While all these trends are important, China still faces serious obstacles to becoming a high-profile, much less a dominant, player in the international community. Even as the country's diplomacy becomes more active, Chinese leaders need to grapple with severe political, social and economic challenges.

China's new diplomacy presents Asian and American leaders with both opportunities and challenges. China's active participation in international institutions creates more chances to elicit its assistance on key issues. Recent examples of this trend include U.S.-China cooperation on counterterrorism, counternarcotics and nonproliferation.

However, policy makers should remember that even as China becomes more engaged, it is also growing more adept at using its foreign policy and foreign relations to serve Chinese interests. Today's China is certainly smarter and more sophisticated -- but not necessarily kinder or gentler.

Beijing's new skills may at times frustrate Washington's objectives, as China is potentially becoming better equipped to challenge the policies of the U.S. and its allies. China's ability to consistently outmaneuver the U.S. at the U.N. Human Rights Commission in recent years should serve as a wake-up call.

China is dissatisfied with some aspects of the international system, such as U.S. preponderance and especially the status of Taiwan. Washington should remain aware of these frustrations and shape its ties with Asian nations in a way that recognizes the reality of China's expanding regional role. China is rapidly emerging as the engine of growth in Asia, which affords it increasing influence and leverage. Washington needs to pay consistent attention to managing relations with regional friends and allies, if it hopes to maintain its pull.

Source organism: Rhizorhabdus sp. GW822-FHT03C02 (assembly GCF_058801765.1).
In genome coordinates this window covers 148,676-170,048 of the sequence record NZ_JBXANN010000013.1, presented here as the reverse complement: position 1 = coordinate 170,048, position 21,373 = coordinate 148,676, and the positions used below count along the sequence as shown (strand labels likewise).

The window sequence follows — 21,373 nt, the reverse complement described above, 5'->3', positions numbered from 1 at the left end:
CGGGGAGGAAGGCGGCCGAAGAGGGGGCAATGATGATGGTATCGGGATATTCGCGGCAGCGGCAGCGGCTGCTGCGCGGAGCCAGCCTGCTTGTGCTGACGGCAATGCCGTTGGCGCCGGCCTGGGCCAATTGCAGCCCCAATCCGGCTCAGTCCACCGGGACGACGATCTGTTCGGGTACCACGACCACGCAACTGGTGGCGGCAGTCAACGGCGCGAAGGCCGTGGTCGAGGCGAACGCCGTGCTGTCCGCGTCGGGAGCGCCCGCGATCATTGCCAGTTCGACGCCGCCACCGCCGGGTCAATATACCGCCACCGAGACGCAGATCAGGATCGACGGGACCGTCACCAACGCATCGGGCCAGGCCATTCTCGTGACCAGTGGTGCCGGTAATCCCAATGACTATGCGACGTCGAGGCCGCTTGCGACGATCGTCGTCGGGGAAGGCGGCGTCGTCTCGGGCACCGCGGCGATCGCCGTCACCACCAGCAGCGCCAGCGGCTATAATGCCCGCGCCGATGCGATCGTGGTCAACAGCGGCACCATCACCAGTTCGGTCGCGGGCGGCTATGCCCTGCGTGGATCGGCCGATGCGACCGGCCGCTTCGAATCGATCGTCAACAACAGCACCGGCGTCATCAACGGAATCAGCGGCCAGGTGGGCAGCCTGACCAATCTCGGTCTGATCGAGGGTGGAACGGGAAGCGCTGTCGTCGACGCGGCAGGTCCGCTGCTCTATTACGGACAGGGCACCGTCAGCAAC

A longer-term task for the entire international community is to ensure that China's new diplomacy is consistent with regional stability and security. China's top political leaders have deemed the next 20 years a strategic opportunity to develop their country. An opening exists for the international community as well, and policy makers should use it wisely, to manage China's emergence as a diplomatic power.

Mr. Medeiros is an associate political scientist at the RAND Corporation, a nonprofit research organization. Mr. Fravel is a fellow at the Olin Institute for Strategic Studies at Harvard University.